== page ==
Learn about the field of mission studies in this fascinating upcoming subject at Pilgrim Theological College during Semester Two.
This introductory unit discusses intercultural theology and missiology as an emerging concern of world Christianity after the Western colonial era. This requires both a critical unsaying and new forms of retelling regarding the transmission, local appropriations, and diverse embodiments of the Christian faith.
Since the beginning of the post-colonial era, missiology has wrestled with its colonial heritage. This wrestling has resulted in significant criticisms regarding the compromise between the gospel and its embodied forms. But, in these criticisms, different voices have emerged to challenge ways of reading the Bible, the maps we use to conceive the history of the Christian faith, and especially its movement through time and across cultures. This wider discourse has revealed how particular theological accounts of things like salvation, conversion, liberation and worship, themselves shape the practical forms (conversionistic, exorcism, healing, political liberation, social justice, liturgy). Mission, in other words, is a living and particular discourse between theologies, embodied forms, and the manner of their communication in diverse contexts.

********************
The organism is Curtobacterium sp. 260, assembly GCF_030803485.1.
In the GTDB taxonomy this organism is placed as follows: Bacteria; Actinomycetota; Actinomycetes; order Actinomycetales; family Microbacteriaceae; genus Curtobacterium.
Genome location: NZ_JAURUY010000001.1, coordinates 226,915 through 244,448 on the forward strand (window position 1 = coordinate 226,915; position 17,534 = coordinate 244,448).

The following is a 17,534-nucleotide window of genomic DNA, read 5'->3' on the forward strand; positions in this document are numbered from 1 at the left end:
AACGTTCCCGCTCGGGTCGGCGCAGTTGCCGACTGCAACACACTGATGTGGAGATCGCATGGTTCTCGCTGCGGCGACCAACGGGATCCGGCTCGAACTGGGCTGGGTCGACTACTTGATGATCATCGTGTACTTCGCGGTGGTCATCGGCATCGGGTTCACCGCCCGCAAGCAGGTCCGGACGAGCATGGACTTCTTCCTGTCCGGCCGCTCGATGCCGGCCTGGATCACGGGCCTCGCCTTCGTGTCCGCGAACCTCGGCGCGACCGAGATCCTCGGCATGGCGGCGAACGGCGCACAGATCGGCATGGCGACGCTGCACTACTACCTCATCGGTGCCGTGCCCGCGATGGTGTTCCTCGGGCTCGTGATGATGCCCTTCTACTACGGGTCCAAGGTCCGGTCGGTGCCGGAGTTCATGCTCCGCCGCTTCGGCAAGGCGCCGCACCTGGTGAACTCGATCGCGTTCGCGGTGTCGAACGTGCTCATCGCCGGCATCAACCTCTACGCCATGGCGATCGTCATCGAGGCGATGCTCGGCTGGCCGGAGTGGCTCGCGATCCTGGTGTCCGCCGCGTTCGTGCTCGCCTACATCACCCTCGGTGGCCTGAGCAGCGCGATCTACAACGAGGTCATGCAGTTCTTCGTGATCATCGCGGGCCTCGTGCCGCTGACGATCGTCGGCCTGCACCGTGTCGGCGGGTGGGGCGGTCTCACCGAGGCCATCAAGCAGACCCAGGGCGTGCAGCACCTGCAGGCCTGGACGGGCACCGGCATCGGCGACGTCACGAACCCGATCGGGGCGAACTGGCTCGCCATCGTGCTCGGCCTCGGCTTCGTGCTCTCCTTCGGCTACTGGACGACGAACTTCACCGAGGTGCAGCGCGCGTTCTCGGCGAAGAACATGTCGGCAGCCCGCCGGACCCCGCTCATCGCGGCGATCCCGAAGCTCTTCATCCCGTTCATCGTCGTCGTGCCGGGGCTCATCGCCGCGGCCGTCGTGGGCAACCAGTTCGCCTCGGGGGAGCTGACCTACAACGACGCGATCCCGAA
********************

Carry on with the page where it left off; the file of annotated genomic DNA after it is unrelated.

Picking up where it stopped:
This subject will give you an outline for a range of key ideas in the field, and help resource you to develop your own theology of mission in conversation with your own theological and cultural contexts.
|1.||Identify and assess the key contemporary methodologies shaping the field|
|2.||Engage different approaches to the biblical text for constructing theologies of mission|
|3.||Develop a critical definition of “mission”|
|Type||Description||Word count||Weight (%)|
|Literature Survey – Literature Survey||1000||20.0|
|Exegetical Essay – Exegetical Essay||1000||30.0|
|Essay – A Theology of Mission||2000||50.0|
To find out more or to enrol, contact email@example.com.
Course code DM1000P/8000P
Instructor J Flett
Mode of Delivery Blended Synchronous
Semester 2 Thursday, 2 pm to 5 pm